The biggies wouldn’t move unless they saw sales in the thousands; AirForce was quick on their feet and listened to their customers. As a result, just 16 years later AirForce is a major player in the precharged market. They gave us the shroud that is now mandatory for all PCPs (if you want sales) but they gave us so much more.

They gave us Lothar Walther barrels when other companies dragged their feet or made them an expensive upgrade. They gave us interchangable barrels that swap easily in minutes, turning your one rifle into a multi-caliber shooting system! Both calibers and barrel lengths that translate to power are at the owner’s discretion. They also gave us easily variable power.

They gave us the Condor that shot a 14.3-grain Crosman Premier .22 caliber pellet at over 1,200 f.p.s., and then they gave us the Escape smallbore that went up to 100 foot-pounds. They gave us the Texan — a true production 500+ foot-pound big bore when most others were either lying about the energy they could generate, showing prototypes they couldn’t produce or developing far less power. And again AirForce gave us a new kind of adjustable power that allows for tuning for a specific bullet.

The good news is — they aren’t done giving! I know some things they are bringing to market that will have you guys jumping for joy. Once a small company, they are now a light heavyweight with a punch that dominates their sector of the market. Does niche marketing work? You bet it does!

Air Venturi

Air Venturi also plays in the niche market. Who would think in the days of the 1,000 f.p.s. there would be any demand for a lightweight, accurate, breakbarrel that’s also easy to cock? Air Venturi did! They gave us the Bronco that sold well for many years and is now a classic in its own right. I guess people really do want to shoot lightweight pellet rifles that are fun. But they didn’t stop there.

They took the air shotgun concept that has never fully succeeded and they made one that really works. The Wing Shot air shotgun not only throws the largest shot charge ever at over 1,000 f.p.s., it also shoots balls and arrows! Arrows?

Yes, the Air Venturi Air Bolt gives you an arrow-launcher with unsurpassed power and great accuracy for just the price of the bolts! They fit in most big bore barrels of the appropriate caliber (they come in .357 and .50 caliber at present). They make your Wing Shot a triple threat airgun! That’s better than spending a bunch of money for a dedicated arrow launcher, isn’t it?

Lloyd Sikes

Lloyd Sikes is the man. He invented the electronic solenoid valve that made the Rogue big bore possible. That technology has so much more to offer than what’s been done so far! I will never forget seeing his spreadsheets of the performance of that valve at the Roanoke airgun show and challenging him to show me videos of the performance. I simply didn’t believe it! When I saw the videos I contacted Crosman immediately, because this was something they needed to see. Unfortunately as the development was happening I was in the hospital, and when I came out, the Rogue project was pretty far down the road. My ability to influence it was curtailed.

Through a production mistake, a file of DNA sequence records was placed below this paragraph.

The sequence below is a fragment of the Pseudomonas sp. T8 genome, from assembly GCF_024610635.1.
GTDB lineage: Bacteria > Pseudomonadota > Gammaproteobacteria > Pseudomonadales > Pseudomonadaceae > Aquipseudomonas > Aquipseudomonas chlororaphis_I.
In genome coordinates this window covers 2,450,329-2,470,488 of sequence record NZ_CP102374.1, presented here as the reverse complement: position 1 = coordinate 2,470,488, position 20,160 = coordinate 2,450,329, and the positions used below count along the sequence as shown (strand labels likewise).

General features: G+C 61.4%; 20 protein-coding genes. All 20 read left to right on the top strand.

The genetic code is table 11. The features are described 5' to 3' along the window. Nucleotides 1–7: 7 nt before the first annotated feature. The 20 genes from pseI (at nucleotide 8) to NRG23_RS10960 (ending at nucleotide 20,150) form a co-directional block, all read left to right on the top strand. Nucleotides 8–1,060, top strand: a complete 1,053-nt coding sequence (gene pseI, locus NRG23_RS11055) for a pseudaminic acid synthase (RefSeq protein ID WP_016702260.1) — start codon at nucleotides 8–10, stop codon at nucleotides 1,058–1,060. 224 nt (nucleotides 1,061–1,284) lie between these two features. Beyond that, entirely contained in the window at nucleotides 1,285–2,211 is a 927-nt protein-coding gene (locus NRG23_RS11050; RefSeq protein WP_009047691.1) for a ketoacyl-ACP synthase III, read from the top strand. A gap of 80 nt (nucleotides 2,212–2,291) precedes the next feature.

The thing is — the Rogue valve is not everything it can be or do. It can turn a powerful sporting smallbore air rifle into a quiet indoor plinker at the push of a button. It puts the shooter in complete control of the air rifle’s power!

Lloyd also makes the spacer that allows a Benjamin Discovery to work with a Benjamin Marauder trigger. And he makes parts for the Disco Double — a lightweight rifle based on a Discovery that gets twice the number of shots at great power. Lloyd now sells through a different company called Stalwart Arms, but his products are still available.

This blog!

William, I know this blog was not something you asked about, but it does work in similar ways to a niche dealer. The manufacturers read it all the time and they pick up on an idea when it gets enough attention here. The hundred dollar PCP is one example. Crosman picked up of that and gave us the Maximus.

Just look at all the effort Gamo has put into their triggers. I think they saw all the discussions of bad triggers and decided they were going to do something about it. So, where does that leave us?

We are waiting for:


An M1 Carbine BB gun or pellet rifle

A Garand BB gun or pellet rifle

A Marauder-type PCP that’s a multi-pump

A foot-powered manual high-pressure pump

And I am waiting for a pistol version of the Avanti 499 Champion so kids can learn to shoot an accurate handgun.

I bet you readers have a long list of your own. Today would be the day to post it.

author avatar
Tom Gaylord (B.B. Pelletier)
Tom Gaylord, also known as B.B. Pelletier, provides expert insights to airgunners all over the world on behalf of Pyramyd AIR. He has earned the title The Godfather of Airguns™ for his contributions to the industry, spending many years with AirForce Airguns and starting magazines dedicated to the sport such as Airgun Illustrated.

149 thoughts on “Niche market advancement”

    • Sean,

      That sounds like a single stroke pneumatic, minus any spring. The spring in a springer does not make any air pressure until the spring is released. For your idea to work, the springer would be cocked, fired and at the same time storing the compressed air for later. At that point, a nice PCP style shot could be taken.